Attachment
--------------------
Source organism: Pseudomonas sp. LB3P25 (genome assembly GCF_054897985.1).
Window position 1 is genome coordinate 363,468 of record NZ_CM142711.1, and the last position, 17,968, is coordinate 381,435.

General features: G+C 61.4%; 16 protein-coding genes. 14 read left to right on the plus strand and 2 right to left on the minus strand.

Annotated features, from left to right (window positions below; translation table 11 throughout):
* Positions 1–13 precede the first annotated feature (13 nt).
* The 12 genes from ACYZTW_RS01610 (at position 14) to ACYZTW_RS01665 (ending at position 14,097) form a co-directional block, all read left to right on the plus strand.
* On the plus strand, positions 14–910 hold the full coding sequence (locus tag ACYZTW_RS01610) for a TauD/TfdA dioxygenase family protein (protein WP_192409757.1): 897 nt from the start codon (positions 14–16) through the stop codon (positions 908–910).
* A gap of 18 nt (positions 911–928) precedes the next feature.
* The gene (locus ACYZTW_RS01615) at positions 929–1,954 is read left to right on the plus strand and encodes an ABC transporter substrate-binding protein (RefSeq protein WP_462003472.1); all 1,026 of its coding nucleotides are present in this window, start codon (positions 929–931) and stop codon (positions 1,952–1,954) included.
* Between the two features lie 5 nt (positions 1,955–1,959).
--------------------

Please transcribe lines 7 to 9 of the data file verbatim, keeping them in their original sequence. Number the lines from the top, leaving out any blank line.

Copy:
* On the plus strand, positions 14–910 hold the full coding sequence (locus tag ACYZTW_RS01610) for a TauD/TfdA dioxygenase family protein (protein WP_192409757.1): 897 nt from the start codon (positions 14–16) through the stop codon (positions 908–910).
* A gap of 18 nt (positions 911–928) precedes the next feature.
* The gene (locus ACYZTW_RS01615) at positions 929–1,954 is read left to right on the plus strand and encodes an ABC transporter substrate-binding protein (RefSeq protein WP_462003472.1); all 1,026 of its coding nucleotides are present in this window, start codon (positions 929–931) and stop codon (positions 1,952–1,954) included.